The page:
A group of state care abuse survivors are taking the Attorney-General David Parker to court over a repayment scheme that they argue doesn’t acknowledge the serious sexual, physical and psychological abuse that they were subjected to.

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The dispute looks at the Ministry of Social Development’s Rapid Payment Framework, which offers quick payouts based on how long a person was involved with Child, Youth and Family (CYF).

The four complainants, through their lawyer, say their main concern is the settlement agreement survivors have to sign to receive the payment.

The Attorney-General’s office declined to comment on the matter.

The payments were introduced as a way of offering advance payments to historic abuse survivors who, due to age and ill-health, may not be alive when the new redress system is introduced, according to MSD.

Once a person takes a rapid payment, claimants can take part in any new process which could include the chance to tell their story or receive an apology – but not necessarily more money.

Payments are dished out depending on years-spent in care, with the lowest range being under 5 years, at $10,000 and the highest being over 15 years, at $25,000.

Representing the survivors, lawyer Sonja Cooper argues that the payments don’t take into consideration survivors lived experiences in state care.

“This means that the State does not acknowledge the serious sexual, physical and psychological abuse, neglect, unlawful imprisonments and other human rights’ breaches it subjected them to.”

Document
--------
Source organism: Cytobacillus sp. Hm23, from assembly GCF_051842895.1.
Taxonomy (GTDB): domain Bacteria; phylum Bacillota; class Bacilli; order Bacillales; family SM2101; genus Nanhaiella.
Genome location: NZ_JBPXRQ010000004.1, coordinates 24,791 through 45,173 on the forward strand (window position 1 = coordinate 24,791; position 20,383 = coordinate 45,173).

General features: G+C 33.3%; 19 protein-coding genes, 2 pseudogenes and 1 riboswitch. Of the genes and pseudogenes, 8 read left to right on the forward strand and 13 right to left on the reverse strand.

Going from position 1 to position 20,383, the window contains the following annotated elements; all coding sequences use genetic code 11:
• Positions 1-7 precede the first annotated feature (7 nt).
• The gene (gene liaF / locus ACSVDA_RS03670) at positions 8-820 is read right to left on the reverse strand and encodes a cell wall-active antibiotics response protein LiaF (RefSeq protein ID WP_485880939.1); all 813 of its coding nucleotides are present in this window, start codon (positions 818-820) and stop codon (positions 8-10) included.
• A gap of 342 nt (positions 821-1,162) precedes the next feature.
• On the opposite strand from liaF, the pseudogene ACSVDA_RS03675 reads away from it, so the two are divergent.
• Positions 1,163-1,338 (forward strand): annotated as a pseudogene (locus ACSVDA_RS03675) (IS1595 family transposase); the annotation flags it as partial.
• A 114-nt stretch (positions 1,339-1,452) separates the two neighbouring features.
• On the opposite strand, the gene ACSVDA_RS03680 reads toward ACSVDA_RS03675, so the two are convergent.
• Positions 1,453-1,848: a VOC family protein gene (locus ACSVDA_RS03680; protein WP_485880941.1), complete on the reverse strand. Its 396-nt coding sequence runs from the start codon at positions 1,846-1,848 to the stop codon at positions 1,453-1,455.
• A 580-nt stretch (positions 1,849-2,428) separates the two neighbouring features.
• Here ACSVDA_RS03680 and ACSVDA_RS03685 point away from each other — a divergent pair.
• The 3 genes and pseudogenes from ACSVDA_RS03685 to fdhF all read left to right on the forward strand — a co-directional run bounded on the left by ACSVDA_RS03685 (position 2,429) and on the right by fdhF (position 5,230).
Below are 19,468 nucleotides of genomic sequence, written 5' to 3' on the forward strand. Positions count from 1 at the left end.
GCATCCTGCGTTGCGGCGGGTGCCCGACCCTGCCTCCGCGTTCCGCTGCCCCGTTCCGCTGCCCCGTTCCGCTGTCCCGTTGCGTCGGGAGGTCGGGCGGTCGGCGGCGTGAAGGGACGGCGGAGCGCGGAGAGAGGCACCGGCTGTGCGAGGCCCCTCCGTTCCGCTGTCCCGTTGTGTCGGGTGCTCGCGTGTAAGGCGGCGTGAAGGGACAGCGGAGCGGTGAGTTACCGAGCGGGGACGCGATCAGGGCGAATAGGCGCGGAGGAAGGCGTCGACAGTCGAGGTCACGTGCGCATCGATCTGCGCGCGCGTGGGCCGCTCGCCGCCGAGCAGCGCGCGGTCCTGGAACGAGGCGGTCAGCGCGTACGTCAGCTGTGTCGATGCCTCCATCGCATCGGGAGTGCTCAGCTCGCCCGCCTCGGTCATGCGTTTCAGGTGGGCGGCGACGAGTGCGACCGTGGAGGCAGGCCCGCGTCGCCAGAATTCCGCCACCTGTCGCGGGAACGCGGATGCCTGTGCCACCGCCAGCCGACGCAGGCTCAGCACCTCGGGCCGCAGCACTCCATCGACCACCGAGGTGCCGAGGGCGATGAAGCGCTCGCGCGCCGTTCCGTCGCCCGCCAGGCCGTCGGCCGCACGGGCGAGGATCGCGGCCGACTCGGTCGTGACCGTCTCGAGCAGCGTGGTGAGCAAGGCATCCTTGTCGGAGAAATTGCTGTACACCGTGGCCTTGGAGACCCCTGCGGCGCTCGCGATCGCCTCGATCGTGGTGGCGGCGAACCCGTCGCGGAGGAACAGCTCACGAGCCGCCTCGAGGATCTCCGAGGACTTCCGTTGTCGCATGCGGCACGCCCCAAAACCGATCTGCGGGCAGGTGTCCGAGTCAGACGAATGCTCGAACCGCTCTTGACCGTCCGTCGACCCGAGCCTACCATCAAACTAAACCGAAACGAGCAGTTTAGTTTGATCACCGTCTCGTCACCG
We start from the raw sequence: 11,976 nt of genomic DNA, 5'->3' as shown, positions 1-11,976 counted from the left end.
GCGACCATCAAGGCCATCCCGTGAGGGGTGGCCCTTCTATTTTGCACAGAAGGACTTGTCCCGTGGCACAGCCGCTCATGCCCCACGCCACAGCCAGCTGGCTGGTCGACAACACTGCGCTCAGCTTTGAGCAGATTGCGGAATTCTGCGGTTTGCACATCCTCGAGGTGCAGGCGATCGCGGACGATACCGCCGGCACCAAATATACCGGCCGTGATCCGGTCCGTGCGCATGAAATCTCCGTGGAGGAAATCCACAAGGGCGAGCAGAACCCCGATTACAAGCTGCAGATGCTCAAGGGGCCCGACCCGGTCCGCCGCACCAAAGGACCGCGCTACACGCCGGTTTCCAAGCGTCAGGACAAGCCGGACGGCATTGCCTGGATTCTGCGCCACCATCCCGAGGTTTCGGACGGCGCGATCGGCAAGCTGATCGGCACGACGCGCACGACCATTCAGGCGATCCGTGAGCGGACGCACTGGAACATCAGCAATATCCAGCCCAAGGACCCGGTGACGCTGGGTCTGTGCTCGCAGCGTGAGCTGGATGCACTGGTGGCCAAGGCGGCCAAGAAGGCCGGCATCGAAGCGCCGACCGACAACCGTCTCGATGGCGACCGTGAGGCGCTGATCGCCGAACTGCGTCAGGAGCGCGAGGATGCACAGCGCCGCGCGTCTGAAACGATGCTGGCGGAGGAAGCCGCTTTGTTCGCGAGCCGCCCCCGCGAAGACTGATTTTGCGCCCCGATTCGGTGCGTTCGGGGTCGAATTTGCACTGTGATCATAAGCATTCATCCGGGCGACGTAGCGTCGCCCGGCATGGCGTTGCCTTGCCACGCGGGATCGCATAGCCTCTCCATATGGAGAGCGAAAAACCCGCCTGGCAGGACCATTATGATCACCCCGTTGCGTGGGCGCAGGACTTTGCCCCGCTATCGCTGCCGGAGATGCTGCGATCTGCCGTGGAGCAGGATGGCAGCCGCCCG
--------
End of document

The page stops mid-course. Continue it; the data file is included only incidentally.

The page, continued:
Cooper said she has grave concerns about the framework, which takes advantage of vulnerable people.

“If you offer a person who has no money and a lot of bills to pay a small payment, chances are they’re going to take it.

“Even when we tell them that the amount offered is not sufficient and does not recognise the abuse they suffered.”

The main concern is that those taking the payments need to sign a full and final settlement agreement, she said, which means they won’t get effective and meaningful redress.

Cooper said her clients have been irreparably damaged by the state.

The law firm filed two separate claims on behalf of the survivors: one asking the court to declare if the RPF provides effective redress for survivors and the other asks if the Crown should require survivors to sign full and final settlement agreements.

As well as payments based on how long someone spent in the system, there are three top-ups which an abuse survivor can be paid out for – but the total payout cannot be more than $30,000.

By Ryan Anderson
Published in Stuff